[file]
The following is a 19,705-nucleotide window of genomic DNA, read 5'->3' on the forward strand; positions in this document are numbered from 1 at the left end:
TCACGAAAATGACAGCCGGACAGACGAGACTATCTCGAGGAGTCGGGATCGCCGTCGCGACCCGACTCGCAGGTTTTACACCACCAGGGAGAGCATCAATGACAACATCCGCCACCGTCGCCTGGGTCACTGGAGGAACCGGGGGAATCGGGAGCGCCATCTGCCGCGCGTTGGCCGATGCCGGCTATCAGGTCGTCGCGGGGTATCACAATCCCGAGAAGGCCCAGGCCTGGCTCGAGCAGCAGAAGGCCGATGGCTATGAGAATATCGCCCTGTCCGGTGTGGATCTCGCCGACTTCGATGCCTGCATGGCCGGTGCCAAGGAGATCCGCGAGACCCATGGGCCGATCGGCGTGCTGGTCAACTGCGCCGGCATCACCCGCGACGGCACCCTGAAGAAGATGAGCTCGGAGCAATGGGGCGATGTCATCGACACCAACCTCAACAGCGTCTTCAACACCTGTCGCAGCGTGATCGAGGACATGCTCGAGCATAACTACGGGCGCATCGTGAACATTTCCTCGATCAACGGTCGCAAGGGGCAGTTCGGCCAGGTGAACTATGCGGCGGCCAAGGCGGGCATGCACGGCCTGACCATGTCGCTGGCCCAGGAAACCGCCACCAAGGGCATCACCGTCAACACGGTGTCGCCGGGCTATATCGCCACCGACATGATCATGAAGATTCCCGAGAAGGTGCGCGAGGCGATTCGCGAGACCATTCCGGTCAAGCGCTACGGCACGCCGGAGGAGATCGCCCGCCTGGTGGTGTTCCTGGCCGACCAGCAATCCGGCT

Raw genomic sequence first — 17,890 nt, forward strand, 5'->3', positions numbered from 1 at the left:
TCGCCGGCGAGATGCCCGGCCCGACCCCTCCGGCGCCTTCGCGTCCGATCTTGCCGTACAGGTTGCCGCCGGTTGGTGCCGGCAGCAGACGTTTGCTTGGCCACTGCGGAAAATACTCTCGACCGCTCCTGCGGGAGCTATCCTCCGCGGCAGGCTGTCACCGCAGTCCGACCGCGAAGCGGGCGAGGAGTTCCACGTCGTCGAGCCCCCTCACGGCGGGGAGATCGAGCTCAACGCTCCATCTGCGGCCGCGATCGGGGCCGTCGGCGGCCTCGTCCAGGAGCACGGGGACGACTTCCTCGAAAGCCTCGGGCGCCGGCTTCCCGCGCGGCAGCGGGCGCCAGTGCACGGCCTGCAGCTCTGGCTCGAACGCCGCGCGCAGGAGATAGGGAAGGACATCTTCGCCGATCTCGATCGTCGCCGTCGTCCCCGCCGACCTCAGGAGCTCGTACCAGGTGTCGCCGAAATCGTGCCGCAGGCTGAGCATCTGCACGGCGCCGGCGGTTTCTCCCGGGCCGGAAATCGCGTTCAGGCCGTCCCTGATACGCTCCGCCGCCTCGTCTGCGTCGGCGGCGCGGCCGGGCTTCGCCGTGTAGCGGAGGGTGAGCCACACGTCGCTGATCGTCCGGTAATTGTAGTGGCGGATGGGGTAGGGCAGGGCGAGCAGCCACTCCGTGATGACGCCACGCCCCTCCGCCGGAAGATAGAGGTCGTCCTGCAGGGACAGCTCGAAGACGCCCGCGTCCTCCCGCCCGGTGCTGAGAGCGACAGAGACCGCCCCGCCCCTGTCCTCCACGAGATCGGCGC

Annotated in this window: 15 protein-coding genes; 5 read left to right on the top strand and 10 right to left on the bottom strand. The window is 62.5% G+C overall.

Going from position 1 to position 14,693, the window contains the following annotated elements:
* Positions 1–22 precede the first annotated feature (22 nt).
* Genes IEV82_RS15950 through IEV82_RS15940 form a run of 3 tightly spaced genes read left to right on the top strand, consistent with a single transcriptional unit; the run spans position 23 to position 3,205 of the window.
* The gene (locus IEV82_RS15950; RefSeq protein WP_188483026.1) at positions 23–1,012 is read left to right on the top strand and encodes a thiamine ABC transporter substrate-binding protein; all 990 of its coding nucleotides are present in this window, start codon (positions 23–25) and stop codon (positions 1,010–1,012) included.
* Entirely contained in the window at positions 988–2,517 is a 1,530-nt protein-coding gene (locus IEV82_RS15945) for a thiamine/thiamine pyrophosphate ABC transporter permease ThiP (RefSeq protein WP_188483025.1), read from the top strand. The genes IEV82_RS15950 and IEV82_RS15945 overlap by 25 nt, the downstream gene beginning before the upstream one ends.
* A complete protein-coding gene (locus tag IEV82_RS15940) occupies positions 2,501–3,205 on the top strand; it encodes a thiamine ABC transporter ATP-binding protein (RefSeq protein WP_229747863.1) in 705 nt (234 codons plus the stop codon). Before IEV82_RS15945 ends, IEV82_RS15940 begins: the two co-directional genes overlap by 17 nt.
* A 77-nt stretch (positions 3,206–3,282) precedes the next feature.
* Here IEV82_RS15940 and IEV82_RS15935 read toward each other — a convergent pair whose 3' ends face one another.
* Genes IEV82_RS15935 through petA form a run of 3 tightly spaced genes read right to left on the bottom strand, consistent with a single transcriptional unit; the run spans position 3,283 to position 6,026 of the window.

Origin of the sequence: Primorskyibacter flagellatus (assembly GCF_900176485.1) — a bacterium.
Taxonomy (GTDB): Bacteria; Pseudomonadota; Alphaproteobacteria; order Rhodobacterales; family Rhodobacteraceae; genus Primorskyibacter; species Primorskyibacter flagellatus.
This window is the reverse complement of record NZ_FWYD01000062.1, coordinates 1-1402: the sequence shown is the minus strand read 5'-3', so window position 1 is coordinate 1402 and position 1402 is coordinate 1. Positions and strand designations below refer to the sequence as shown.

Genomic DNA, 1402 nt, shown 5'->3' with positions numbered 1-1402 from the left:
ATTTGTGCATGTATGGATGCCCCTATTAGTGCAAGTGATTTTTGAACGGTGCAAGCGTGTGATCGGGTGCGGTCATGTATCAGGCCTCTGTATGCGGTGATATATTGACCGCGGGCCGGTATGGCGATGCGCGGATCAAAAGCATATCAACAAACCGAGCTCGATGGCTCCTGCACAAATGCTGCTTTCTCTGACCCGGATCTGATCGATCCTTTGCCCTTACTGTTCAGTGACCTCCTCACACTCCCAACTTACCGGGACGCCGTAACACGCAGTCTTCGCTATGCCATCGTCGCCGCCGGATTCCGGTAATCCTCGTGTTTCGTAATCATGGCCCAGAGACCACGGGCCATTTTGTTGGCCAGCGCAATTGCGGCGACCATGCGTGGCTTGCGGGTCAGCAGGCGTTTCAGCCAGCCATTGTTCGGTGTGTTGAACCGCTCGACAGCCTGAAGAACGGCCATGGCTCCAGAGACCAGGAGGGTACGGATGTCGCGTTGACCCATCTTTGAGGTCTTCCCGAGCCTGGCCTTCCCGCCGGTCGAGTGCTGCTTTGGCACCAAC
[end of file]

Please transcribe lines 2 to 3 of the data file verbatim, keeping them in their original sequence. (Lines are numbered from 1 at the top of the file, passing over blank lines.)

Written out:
TCACGAAAATGACAGCCGGACAGACGAGACTATCTCGAGGAGTCGGGATCGCCGTCGCGACCCGACTCGCAGGTTTTACACCACCAGGGAGAGCATCAATGACAACATCCGCCACCGTCGCCTGGGTCACTGGAGGAACCGGGGGAATCGGGAGCGCCATCTGCCGCGCGTTGGCCGATGCCGGCTATCAGGTCGTCGCGGGGTATCACAATCCCGAGAAGGCCCAGGCCTGGCTCGAGCAGCAGAAGGCCGATGGCTATGAGAATATCGCCCTGTCCGGTGTGGATCTCGCCGACTTCGATGCCTGCATGGCCGGTGCCAAGGAGATCCGCGAGACCCATGGGCCGATCGGCGTGCTGGTCAACTGCGCCGGCATCACCCGCGACGGCACCCTGAAGAAGATGAGCTCGGAGCAATGGGGCGATGTCATCGACACCAACCTCAACAGCGTCTTCAACACCTGTCGCAGCGTGATCGAGGACATGCTCGAGCATAACTACGGGCGCATCGTGAACATTTCCTCGATCAACGGTCGCAAGGGGCAGTTCGGCCAGGTGAACTATGCGGCGGCCAAGGCGGGCATGCACGGCCTGACCATGTCGCTGGCCCAGGAAACCGCCACCAAGGGCATCACCGTCAACACGGTGTCGCCGGGCTATATCGCCACCGACATGATCATGAAGATTCCCGAGAAGGTGCGCGAGGCGATTCGCGAGACCATTCCGGTCAAGCGCTACGGCACGCCGGAGGAGATCGCCCGCCTGGTGGTGTTCCTGGCCGACCAGCAATCCGGCT

Raw genomic sequence first — 17,890 nt, forward strand, 5'->3', positions numbered from 1 at the left: